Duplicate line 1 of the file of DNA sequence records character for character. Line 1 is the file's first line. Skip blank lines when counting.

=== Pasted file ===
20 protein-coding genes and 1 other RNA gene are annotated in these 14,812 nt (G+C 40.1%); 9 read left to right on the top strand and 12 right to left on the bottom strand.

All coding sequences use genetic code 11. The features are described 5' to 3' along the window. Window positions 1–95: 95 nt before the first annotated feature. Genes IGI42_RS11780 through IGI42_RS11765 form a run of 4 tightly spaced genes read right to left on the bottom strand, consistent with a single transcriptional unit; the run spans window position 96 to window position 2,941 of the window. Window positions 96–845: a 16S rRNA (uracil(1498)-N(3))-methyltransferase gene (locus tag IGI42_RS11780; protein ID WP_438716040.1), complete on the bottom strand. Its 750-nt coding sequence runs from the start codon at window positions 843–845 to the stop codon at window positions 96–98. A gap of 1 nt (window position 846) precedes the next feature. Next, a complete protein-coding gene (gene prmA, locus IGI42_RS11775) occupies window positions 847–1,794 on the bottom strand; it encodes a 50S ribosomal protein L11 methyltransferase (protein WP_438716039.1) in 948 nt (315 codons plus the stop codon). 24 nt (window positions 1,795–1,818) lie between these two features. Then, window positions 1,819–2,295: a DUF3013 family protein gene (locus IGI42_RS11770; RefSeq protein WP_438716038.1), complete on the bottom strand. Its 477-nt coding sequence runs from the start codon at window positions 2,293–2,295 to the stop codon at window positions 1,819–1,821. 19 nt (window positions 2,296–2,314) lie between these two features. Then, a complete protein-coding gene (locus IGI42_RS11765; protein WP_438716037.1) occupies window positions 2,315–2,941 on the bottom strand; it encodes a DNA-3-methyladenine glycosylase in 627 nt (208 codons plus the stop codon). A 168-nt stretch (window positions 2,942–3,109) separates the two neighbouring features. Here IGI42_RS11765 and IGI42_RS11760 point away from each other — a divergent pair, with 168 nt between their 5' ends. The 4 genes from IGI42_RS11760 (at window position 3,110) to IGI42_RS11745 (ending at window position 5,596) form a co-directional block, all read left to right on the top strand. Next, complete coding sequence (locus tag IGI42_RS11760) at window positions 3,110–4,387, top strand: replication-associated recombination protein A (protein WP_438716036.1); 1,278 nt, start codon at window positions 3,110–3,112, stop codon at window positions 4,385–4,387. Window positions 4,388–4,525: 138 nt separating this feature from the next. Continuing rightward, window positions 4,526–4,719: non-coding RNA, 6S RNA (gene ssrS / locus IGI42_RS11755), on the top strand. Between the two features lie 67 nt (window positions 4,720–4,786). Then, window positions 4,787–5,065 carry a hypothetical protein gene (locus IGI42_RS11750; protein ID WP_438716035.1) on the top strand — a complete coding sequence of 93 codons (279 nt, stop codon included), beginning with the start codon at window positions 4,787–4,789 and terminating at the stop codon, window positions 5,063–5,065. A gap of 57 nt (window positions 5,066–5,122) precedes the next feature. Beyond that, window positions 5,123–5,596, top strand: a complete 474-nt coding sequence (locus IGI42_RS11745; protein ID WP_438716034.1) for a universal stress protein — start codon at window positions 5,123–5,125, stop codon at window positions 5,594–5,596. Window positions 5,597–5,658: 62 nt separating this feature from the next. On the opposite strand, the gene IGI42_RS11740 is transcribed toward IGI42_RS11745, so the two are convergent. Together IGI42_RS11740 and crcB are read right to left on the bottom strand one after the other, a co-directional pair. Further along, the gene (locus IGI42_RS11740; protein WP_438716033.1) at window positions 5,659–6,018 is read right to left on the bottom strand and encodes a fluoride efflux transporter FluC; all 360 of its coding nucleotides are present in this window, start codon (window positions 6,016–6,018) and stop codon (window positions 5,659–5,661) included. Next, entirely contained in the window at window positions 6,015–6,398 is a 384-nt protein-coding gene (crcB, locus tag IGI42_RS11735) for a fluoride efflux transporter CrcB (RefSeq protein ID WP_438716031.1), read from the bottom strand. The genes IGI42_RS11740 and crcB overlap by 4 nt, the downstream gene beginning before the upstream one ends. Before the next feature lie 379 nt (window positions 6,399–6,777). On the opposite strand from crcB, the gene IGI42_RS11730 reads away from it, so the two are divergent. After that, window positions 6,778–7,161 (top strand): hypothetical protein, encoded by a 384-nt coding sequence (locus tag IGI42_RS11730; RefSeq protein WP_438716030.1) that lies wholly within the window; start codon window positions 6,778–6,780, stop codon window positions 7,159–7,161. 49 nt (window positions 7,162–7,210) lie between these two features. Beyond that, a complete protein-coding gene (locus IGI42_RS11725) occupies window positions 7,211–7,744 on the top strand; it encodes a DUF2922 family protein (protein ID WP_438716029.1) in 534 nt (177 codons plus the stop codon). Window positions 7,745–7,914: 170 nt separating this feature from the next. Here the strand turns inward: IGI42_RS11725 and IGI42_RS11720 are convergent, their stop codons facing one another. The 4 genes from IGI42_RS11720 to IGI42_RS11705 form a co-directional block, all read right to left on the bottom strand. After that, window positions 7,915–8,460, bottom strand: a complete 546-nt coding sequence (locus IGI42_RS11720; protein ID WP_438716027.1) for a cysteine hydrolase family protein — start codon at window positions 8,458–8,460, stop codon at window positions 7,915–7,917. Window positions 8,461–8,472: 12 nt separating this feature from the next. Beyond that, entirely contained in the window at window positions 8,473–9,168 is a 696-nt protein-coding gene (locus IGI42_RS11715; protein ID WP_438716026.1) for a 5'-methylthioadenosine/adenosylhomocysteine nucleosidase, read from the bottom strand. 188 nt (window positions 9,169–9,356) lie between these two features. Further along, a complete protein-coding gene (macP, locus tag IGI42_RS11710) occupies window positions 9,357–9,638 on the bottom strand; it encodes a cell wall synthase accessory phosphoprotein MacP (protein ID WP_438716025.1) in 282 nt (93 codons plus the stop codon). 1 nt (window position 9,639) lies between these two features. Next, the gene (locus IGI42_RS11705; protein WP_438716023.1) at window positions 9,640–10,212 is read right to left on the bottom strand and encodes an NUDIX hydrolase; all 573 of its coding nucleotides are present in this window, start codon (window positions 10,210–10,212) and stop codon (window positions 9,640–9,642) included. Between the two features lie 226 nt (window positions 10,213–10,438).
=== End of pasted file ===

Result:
20 protein-coding genes and 1 other RNA gene are annotated in these 14,812 nt (G+C 40.1%); 9 read left to right on the top strand and 12 right to left on the bottom strand.